Government rules out return to Nauru
Updated Fri Jul 9, 2010 10:58am AEST
The Federal Government has wasted no time in dismissing Opposition Leader Tony Abbott's suggestion that Julia Gillard “put in a phone call to Nauru” as she casts around for a location for her regional refugee processing centre.
There are increasing doubts about the viability of the plan after Ms Gillard yesterday backed away from saying that the centre would be built in East Timor and floated Papua New Guinea as a possible alternative.
That prompted Mr Abbott to suggest that Ms Gillard might consider re-opening the Nauru detention centre which was the centrepiece of the Howard-era Pacific Solution.
“Nauru said that they've already got an Australian-built detention facility on the island,” he told AM this morning.
“They would be happy to re-host one of these centres.
“If Julia Gillard is serious about third-country offshore processing, she probably should put in a phone call to Nauru because Nauru stands ready, willing and able, it seems, to accept the facility.”
The suggestion drew a swift riposte from Immigration Minister Chris Evans, who ruled out the Nauru option, saying the island nation was not suitable for processing refugees because it was not a signatory to UNHCR refugee laws.
“One of the problems with the Pacific Solution and the use of Nauru was that it put it outside of international law,” he told ABC2 News Breakfast.
On Tuesday Ms Gillard had said she had been in talks with East Timor's government about setting up the centre, but never specifically said it would be located in that country.
However, her comments were widely interpreted as meaning that the centre would be in East Timor, and she waited three days before issuing the clarification, amid growing criticism of the scheme.
Mr Abbott says Ms Gillard's uncertainty on the location of the processing centre is proof her asylum seeker policy is unravelling.
“I think she is desperately trying to spin her way out of a problem and I don't think the public will be fooled by this,” he said.
“I think what we've seen is poor judgement from the Prime Minister, and a total failure of process from the Government.”
Mr Abbott says Ms Gillard should have done more research before announcing the policy.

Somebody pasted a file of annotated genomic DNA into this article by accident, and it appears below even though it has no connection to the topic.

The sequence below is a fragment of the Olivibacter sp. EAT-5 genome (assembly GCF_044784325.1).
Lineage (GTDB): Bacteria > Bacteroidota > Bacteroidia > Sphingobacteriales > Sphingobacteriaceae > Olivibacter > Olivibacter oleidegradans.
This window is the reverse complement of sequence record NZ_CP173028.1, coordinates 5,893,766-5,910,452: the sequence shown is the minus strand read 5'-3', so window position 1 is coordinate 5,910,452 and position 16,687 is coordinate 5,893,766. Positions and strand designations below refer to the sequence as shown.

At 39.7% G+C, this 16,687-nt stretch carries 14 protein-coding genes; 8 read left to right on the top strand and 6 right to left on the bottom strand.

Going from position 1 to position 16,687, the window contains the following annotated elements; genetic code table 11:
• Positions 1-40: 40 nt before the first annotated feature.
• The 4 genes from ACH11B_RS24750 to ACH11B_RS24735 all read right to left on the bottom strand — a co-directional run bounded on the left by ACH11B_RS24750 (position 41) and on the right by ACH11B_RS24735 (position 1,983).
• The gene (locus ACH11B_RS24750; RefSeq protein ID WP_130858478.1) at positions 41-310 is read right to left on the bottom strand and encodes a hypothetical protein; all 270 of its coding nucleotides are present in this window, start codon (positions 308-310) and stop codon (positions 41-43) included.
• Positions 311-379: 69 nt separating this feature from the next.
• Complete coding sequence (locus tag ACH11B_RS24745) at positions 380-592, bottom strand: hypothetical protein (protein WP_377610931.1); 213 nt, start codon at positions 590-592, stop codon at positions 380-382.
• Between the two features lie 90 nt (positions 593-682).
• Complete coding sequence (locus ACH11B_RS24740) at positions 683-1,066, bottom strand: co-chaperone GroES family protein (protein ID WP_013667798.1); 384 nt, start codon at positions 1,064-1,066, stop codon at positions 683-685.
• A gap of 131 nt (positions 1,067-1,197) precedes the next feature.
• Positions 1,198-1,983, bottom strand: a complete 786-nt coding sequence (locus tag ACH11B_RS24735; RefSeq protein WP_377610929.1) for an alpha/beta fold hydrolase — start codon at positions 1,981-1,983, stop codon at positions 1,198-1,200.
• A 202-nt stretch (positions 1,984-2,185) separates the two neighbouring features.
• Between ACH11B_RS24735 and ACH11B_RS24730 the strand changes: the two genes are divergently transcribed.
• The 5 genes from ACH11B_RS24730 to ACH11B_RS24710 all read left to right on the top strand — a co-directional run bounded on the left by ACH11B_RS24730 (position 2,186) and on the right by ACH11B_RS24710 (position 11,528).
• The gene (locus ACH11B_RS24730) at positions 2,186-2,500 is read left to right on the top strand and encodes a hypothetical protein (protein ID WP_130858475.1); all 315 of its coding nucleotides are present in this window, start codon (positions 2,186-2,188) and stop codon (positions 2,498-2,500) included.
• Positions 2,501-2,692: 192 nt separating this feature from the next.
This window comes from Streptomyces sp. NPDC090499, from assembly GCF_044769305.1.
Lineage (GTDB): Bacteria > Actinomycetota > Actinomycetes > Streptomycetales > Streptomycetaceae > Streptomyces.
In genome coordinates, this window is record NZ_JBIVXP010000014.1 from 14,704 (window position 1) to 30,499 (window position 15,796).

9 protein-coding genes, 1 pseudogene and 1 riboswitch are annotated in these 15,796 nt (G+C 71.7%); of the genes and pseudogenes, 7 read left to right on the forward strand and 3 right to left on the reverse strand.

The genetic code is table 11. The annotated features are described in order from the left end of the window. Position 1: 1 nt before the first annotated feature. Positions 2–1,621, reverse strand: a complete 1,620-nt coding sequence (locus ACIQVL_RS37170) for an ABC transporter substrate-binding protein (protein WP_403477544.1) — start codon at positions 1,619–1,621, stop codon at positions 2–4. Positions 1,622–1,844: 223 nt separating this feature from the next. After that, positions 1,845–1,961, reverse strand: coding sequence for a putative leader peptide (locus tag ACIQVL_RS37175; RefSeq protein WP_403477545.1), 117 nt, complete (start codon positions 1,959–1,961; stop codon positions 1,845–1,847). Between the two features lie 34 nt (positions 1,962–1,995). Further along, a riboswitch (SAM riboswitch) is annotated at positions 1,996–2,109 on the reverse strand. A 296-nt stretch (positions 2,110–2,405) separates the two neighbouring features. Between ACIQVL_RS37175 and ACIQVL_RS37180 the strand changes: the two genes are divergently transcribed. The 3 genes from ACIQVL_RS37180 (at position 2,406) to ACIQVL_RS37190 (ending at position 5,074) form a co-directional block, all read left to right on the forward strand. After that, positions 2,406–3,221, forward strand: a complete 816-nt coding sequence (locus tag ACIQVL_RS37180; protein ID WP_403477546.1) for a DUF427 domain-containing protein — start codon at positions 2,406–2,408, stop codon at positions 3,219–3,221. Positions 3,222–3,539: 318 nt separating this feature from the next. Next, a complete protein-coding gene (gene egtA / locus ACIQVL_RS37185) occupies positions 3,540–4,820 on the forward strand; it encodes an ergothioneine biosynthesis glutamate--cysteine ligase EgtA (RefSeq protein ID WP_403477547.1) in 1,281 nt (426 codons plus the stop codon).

“She should not have made an announcement like this without getting prior consent from the East Timorese government and she certainly shouldn't have made an announcement like this without fully discussing it with the Foreign Minister Stephen Smith,” he said.
“She should have known that the president of East Timor was not in a position to give permission.
“It seems that unlike Kevin Rudd, who at least understood who was who in East Timor, the new Prime Minister doesn't understand the distinction between a head of government and a head of state.”
This morning Ms Gillard told a business breakfast in Perth that she remained committed to the regional processing policy.
She said she intended to have more talks with East Timor's President Jose Ramos-Horta and Prime Minister Xanana Gusmao with a view to reaching a concrete proposal to process asylum seekers there.
On Tuesday Ms Gillard had said she had spoken to Dr Ramos-Horta, but not Mr Gusmao, about the centre.
Dr Ramos-Horta says his country is prepared to discuss the proposal and wants more details.
In a radio interview yesterday Ms Gillard stressed that she had never explicitly said that East Timor would be the location, instead telling Fairfax Radio that the site would only emerge from talks with regional neighbours.
Ms Gillard said East Timor's leaders were showing goodwill towards the idea, but Dr Ramos-Horta says it is still a long way off.
“Purely on humanitarian grounds, we are prepared to listen to the details of the proposal on the part of Australia about what where this processing centre would be, how long it would be on our soil, how many people we would have to accommodate in this centre, who would shoulder the burden of the financial cost of it, ” Dr Ramos-Horta told Lateline last night.
But Mr Abbott says Ms Gillard should have “got the deal down” before she made a public announcement.
“She should have consulted properly with her own Foreign Minister before going ahead with this and the fact that she has failed on both those counts shows that the amateurs are still in charge in Canberra,” he said.
“The Labor Party powerbrokers got rid of Kevin Rudd because the public has decided that he was incompetent.
“Unfortunately, in this matter the new Prime Minister has demonstrated that she is just as incompetent as her predecessor.”